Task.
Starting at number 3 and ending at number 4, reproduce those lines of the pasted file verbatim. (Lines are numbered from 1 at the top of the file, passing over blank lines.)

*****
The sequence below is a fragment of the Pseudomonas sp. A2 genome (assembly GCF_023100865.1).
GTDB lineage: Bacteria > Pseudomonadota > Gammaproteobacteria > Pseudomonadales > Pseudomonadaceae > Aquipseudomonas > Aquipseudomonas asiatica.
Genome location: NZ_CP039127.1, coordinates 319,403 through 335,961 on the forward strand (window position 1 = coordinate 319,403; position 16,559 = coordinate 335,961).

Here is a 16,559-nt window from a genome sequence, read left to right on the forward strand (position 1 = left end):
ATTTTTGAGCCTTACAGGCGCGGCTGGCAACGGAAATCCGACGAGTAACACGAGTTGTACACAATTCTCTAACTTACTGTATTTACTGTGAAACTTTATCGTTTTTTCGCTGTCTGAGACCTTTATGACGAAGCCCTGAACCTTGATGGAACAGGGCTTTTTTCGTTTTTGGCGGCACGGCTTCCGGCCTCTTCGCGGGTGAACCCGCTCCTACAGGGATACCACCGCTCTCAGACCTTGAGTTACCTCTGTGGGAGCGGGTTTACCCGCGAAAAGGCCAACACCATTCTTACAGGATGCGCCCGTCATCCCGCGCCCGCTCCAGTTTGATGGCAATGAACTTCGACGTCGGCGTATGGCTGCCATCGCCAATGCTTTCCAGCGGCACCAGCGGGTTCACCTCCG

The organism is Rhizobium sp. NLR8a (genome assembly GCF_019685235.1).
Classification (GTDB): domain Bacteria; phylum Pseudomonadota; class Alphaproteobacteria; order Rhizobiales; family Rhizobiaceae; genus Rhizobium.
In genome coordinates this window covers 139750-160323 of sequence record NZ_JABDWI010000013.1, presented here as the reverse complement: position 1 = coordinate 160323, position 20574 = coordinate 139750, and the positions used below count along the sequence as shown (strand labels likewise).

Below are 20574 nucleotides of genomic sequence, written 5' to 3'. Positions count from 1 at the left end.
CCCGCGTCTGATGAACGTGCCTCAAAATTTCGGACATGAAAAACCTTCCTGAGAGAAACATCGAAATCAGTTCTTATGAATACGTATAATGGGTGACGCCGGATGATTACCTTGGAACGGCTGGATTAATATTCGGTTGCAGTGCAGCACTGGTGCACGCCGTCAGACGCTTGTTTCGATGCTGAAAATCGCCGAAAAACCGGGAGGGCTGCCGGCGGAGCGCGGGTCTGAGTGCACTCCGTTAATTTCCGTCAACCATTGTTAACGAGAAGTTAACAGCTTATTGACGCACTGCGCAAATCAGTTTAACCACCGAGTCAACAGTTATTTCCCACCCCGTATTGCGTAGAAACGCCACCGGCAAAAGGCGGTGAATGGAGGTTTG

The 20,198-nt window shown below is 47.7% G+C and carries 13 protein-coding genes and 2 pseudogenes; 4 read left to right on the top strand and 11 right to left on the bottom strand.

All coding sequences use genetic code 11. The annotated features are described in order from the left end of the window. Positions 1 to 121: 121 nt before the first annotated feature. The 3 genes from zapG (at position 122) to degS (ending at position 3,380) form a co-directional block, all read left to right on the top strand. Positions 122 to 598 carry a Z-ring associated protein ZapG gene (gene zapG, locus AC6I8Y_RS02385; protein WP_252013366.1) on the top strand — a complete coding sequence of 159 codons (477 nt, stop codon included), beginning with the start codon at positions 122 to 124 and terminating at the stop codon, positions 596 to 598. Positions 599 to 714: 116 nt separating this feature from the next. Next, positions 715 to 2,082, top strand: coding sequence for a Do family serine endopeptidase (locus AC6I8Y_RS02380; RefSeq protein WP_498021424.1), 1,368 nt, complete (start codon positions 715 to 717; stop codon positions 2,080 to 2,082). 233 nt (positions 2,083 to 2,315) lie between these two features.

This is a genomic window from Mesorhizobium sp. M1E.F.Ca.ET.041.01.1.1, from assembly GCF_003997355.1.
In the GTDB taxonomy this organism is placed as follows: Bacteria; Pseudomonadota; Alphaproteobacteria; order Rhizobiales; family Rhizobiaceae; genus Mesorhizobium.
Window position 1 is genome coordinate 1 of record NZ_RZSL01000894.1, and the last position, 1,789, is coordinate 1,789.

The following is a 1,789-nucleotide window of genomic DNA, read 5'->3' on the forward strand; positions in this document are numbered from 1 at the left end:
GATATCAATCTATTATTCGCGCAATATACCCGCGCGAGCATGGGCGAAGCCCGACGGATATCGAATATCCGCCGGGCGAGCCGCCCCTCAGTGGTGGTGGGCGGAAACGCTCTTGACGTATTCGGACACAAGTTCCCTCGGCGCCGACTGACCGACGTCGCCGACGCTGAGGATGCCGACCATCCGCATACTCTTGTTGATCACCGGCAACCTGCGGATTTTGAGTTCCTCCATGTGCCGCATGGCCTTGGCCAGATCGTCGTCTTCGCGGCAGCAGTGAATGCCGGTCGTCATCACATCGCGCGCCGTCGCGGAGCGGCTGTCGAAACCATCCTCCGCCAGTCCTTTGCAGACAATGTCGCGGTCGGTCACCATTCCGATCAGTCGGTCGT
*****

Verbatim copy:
Genome location: NZ_CP039127.1, coordinates 319,403 through 335,961 on the forward strand (window position 1 = coordinate 319,403; position 16,559 = coordinate 335,961).

Here is a 16,559-nt window from a genome sequence, read left to right on the forward strand (position 1 = left end):